The reported stories that form mythological legends have to do with the paranormal, Evi reminds me. Jung himself linked paranormal experiences to synchronicities, and reported strange things happening in his own home with doors opening and closing and objects moving around. He described these paranormal experiences as synchronicities where there was seemingly no causal relationship between what occurs in material world and in non-ordinary reality. The stories can also be very disturbing.
To that end, Jungian John Beebe talks about a “trickster art,” where such works can be “perplexing and maddening” as we try to comprehend what’s really going on. The stories can potentially put us in a state of resistance to them, waking us up to a new set of ideas and attitudes. Jungian scholar and professor, Susan Rowland, noted that such stories “break linear judgment” so that we can no longer think the way we thought before, changing the way we relate to things. Evi actually often experienced this trickster element during her research, noticing confusion in herself when reading the stories, especially when keeping in mind that the person who originated the story actually told it as an actual happening. Even the folklorists have struggled with this aspect, she notes, especially as they are still attempting to define this particular genre of folklore where meaning, like a “tricky butterfly,” seems to fly away. This is where depth psychology can help, Vestergaard believes, because when we begin to look them psychologically, we no longer need to struggle to understand whether they are true or not, because it’s a reality for the psyche.
Our culture seems hungry for otherworldly characters and also for magic, which especially seems to be coming through our contemporary literature and film, I point out. Evi agrees that in the United States in particular, which is currently a focus of her research, she sees evidence of fairy tale endings showing up in modern ways, especially a kind of “they lived happily ever after” mindset. Mythological legends are almost the opposite, she suggests, because they don’t hasten the reader or listener to a happy ending, but rather insists they be more reflective and actually think about “what happened on the road to the happy ending.”
In mythological legends, there is not the same push to get to a successful end where there is a clear answer or a clear winner in the story, but they encourage one to stay in a space of confusion or not knowing; to stay with the tension of the question —a state which, for most of us, can feel very uncomfortable and which we often try to avoid. This type of narrative is an expression of the soul’s need, Evi reminds me, so it would be helpful if mythological legends could be more prevalent and receive more attention in modern society. Through relatedness to the mythical beings that appear in the stories, we can create a better relationship with ourselves and with the world around us.
Jung wrote, “In the case of the individual, the problem constellated by shadow is answered on the plane of the anima”—that is, through relatedness, Evi notes. In these stories, the same thing comes through. When we can communicate with those “parts of ourselves that are those strange beings,” that is when we become “rich”—when we can hold onto the wealth and feel valued and worthy.
In closing, Evi speaks to her experience of the research process, and how it offered a wealth of validation and support. There is no other place like Pacifica, she insists: not only does Pacifica support rigorous academic research, it also advocates research that comes through the body and the psyche, through dreams and active imagination. Some of the faculty at Pacifica have devised entirely new methods of research, Evi reports, including a method conceived by Susan Rowland which combines active imagination with “close reading,” allowing the researcher to see not only from a cultural and historical perspective, but also from the perspective of the psyche. Pacifica brings tremendous value and allows researchers to return that value through their research to the world and to other researchers who come after them, Evija insists. As for me, I’m inspired.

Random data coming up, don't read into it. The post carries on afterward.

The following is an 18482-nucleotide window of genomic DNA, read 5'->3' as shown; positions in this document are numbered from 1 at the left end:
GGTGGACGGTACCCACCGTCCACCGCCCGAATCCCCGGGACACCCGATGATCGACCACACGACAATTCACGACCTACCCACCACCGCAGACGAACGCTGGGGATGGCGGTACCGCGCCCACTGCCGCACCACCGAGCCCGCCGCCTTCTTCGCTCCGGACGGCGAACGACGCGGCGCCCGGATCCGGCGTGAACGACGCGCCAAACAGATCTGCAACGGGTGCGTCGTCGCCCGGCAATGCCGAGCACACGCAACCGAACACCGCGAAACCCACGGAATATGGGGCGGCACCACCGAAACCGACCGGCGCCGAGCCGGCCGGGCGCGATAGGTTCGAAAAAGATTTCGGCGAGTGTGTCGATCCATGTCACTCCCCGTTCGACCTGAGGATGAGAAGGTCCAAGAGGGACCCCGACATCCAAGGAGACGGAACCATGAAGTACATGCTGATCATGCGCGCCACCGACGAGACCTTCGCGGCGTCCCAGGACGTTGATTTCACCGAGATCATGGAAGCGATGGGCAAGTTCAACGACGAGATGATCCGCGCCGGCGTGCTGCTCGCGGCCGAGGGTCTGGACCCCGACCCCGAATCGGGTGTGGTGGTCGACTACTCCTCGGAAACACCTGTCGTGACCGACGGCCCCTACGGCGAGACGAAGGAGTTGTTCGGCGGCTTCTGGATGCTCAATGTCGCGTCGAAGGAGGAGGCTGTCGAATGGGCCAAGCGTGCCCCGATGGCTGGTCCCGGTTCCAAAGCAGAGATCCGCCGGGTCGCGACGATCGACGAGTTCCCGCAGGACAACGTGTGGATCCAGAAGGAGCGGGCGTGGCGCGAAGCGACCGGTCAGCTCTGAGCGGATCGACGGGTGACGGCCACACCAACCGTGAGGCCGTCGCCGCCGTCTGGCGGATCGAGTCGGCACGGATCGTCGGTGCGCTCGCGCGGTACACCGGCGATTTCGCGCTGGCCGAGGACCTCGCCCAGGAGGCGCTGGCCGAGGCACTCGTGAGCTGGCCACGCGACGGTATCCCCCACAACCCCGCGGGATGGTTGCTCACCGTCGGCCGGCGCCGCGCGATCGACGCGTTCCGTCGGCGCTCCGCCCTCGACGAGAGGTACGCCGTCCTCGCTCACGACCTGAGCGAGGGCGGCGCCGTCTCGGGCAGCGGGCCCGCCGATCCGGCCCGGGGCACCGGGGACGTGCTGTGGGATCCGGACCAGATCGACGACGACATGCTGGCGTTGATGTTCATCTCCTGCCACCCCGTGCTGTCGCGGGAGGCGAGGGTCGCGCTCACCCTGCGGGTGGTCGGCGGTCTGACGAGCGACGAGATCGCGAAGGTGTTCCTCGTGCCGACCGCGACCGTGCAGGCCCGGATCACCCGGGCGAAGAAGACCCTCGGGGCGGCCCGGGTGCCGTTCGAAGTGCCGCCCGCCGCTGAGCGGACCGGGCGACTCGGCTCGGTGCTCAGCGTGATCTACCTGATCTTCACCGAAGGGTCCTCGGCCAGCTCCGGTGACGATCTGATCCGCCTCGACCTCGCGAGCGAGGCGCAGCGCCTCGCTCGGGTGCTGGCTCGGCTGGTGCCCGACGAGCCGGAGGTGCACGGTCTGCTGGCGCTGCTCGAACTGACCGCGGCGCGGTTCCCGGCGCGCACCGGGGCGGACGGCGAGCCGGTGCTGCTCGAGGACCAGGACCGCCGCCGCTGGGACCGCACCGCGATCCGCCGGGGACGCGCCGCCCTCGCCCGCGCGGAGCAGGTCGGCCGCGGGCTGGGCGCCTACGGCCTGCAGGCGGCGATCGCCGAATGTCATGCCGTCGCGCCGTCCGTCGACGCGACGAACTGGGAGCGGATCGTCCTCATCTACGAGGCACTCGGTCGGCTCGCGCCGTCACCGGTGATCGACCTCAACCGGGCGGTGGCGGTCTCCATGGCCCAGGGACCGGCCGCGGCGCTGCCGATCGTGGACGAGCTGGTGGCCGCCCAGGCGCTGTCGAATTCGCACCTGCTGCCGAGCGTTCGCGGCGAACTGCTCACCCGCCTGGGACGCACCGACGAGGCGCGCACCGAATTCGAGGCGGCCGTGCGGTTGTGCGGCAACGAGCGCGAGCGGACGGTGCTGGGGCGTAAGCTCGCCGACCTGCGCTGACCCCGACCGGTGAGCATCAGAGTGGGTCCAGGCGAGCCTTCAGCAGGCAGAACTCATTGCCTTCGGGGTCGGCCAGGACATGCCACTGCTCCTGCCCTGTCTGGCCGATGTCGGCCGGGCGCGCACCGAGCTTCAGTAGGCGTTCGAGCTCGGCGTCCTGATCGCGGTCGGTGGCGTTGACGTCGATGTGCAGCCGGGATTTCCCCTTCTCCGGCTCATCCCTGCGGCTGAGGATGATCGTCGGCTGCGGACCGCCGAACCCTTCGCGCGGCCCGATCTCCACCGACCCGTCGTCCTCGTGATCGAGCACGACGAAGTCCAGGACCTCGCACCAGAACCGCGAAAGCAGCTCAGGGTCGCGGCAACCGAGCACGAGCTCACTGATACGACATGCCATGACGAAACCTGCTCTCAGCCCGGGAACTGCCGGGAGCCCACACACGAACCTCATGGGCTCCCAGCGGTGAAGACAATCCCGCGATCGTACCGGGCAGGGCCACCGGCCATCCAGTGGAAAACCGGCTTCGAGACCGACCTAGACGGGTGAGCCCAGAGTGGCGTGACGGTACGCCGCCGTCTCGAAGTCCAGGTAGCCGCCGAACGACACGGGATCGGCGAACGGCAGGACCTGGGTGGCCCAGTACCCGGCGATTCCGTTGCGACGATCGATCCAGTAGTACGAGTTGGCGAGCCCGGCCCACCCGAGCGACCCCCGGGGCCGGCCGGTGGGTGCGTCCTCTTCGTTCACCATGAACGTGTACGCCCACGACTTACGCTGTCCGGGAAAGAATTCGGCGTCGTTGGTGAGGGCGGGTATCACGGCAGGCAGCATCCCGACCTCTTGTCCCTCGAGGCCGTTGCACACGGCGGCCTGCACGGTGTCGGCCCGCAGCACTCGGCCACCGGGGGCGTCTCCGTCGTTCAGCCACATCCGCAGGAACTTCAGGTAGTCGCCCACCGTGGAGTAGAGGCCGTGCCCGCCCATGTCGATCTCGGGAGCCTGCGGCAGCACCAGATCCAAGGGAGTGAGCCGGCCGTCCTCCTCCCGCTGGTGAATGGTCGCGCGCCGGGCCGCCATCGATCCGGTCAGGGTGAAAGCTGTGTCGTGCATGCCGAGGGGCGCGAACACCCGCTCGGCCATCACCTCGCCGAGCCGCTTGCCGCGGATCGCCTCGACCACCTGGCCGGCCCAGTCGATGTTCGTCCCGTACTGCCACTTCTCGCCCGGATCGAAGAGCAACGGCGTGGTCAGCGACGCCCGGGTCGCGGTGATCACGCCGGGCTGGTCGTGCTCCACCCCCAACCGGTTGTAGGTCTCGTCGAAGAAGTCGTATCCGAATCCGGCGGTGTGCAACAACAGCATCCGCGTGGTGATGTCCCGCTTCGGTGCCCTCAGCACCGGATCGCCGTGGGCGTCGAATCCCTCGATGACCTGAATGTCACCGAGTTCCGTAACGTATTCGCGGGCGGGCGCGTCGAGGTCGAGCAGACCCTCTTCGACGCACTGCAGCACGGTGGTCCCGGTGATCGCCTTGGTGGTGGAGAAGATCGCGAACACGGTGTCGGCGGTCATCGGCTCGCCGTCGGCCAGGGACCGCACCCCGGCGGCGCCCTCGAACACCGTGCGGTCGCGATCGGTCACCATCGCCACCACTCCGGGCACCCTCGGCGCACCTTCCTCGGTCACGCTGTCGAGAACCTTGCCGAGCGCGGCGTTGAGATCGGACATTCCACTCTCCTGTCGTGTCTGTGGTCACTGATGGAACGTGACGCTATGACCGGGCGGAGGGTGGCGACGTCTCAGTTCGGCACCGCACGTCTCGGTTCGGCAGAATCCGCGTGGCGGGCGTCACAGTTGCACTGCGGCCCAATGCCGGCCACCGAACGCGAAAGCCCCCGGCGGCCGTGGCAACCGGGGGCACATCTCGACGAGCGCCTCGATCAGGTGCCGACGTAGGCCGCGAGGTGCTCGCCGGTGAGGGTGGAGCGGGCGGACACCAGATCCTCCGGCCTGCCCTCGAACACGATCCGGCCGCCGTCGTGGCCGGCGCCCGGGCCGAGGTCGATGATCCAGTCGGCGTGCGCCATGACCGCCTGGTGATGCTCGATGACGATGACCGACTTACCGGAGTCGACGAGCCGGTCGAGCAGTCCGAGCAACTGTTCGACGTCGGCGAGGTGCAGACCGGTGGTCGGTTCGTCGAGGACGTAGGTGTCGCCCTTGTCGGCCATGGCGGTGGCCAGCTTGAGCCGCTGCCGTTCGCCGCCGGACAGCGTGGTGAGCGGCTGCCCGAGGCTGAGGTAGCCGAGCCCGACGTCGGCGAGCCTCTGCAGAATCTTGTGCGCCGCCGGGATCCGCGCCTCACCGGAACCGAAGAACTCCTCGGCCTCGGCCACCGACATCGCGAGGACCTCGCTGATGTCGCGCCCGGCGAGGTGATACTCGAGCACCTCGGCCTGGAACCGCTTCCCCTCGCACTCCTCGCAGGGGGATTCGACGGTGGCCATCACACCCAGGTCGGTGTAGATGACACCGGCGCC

Gallup poll, June 2005: http://www.gallup.com/poll/16915/three-four-americans-believe-paranormal.aspx
 View books by folklorist Max Luthi at https://www.amazon.com/s?ie=UTF8&page=1&rh=n%3A283155%2Cp_27%3AMax%20Luthi
 See Kalsched, Donald. 1996. The Inner World of Trauma: Archetypal Defences of the Personal Spirit, Routledge, New York, NY.
 See Cambray, Joseph. 2012. Synchronicity: Nature and Psyche in an Interconnected Universe, Carolyn and Ernest Fay Series in Analytical Psychology, TAMU Press.
 See John Beebe’s essay, “The Trickster in the Arts,” San Francisco Jung Institute Library Journal, vol. 2, no. 2 (1981): 48
Listen to the full audio interview with Evija Vestergaard, Ph.D. here (approx.34 mins):
Evi Volfa Vestergaard (Evi) holds a Ph.D. in the Jungian and Archetypal Specialization of the Depth Psychology Program from Pacifica Graduate Institute. She is an independent researcher interested in a particular type of cultural narrative—the mythological legend that reports human encounters with the extra-human world manifesting in the ordinary world of reality. Evi has found the mythological legend to be an expression of a particular need of the soul. It has to do with individual and group trauma, personal shadow material, and cultural complexes. She believes that the mythological legend is an untapped source of insight that can tell us about cultures in ways that we are unlikely to learn from other forms of literature or art, or from history books. In today’s world of unrests and conflicts we can always use an added insight about groups. Evi trusts that it is important to hear the communications of the soul if we are to relate to each other with a greater understanding and compassion.
Bonnie Bright, Ph.D., is a graduate of Pacifica’s Depth Psychology program, and the founder of Depth Psychology Alliance, a free online community for everyone interested in depth psychologies. She also founded DepthList.com, a free-to-search database of Jungian and depth psychology-oriented practitioners, and she is the creator and executive editor of Depth Insights, a semi-annual scholarly journal. Bonnie regularly produces audio and video interviews on depth psychological topics. She has completed 2-year certifications in Archetypal Pattern Analysis via the Assisi Institute and in Technologies of the Sacred with West African elder Malidoma Somé, and she has trained extensively in Holotropic Breathwork™ and the Enneagram.